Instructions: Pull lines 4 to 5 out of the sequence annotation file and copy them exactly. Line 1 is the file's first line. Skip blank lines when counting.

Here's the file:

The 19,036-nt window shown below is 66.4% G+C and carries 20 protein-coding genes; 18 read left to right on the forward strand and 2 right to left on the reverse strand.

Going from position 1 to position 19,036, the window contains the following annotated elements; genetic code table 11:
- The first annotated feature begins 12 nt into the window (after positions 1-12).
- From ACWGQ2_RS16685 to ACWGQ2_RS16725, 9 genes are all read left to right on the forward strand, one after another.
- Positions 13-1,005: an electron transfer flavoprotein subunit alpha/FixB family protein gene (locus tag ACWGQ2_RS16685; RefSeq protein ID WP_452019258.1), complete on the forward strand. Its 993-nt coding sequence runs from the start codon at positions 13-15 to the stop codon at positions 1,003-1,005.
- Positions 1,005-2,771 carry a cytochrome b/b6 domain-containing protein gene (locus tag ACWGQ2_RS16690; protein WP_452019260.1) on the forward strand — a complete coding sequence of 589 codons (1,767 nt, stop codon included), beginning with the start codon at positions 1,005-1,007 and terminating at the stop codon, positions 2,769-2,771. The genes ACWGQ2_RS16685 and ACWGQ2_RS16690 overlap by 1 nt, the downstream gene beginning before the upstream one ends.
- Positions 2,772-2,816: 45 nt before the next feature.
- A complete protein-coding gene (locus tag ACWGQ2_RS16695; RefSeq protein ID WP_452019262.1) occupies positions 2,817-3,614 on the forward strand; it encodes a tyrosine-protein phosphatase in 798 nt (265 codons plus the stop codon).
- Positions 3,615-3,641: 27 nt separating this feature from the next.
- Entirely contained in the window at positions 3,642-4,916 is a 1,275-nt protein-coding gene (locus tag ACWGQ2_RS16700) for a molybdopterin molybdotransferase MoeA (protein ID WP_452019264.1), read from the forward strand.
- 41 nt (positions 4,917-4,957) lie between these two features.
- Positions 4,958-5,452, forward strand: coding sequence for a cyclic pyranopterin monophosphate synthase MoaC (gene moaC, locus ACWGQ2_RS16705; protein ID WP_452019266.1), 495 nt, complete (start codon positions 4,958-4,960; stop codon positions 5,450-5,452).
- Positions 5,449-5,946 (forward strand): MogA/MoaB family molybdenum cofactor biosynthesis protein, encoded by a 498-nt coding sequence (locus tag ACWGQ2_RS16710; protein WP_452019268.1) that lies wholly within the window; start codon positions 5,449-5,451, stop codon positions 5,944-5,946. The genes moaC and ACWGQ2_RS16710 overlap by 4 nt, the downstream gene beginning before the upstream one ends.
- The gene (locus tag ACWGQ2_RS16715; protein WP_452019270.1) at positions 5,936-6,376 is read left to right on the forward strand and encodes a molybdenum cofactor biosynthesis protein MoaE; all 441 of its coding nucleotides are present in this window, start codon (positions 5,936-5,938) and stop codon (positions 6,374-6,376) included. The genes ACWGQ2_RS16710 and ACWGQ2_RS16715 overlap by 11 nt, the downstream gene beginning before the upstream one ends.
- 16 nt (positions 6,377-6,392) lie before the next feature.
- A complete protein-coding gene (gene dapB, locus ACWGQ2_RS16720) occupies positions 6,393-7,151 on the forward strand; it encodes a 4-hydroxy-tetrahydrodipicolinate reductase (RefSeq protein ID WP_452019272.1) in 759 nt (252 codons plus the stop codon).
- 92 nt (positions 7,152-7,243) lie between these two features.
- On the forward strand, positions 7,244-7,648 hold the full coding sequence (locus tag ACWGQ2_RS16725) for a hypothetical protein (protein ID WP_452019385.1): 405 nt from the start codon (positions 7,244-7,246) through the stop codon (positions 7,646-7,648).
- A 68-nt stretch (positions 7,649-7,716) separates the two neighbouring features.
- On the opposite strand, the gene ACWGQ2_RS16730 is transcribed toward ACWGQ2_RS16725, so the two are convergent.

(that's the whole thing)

- From ACWGQ2_RS16685 to ACWGQ2_RS16725, 9 genes are all read left to right on the forward strand, one after another.
- Positions 13-1,005: an electron transfer flavoprotein subunit alpha/FixB family protein gene (locus tag ACWGQ2_RS16685; RefSeq protein ID WP_452019258.1), complete on the forward strand. Its 993-nt coding sequence runs from the start codon at positions 13-15 to the stop codon at positions 1,003-1,005.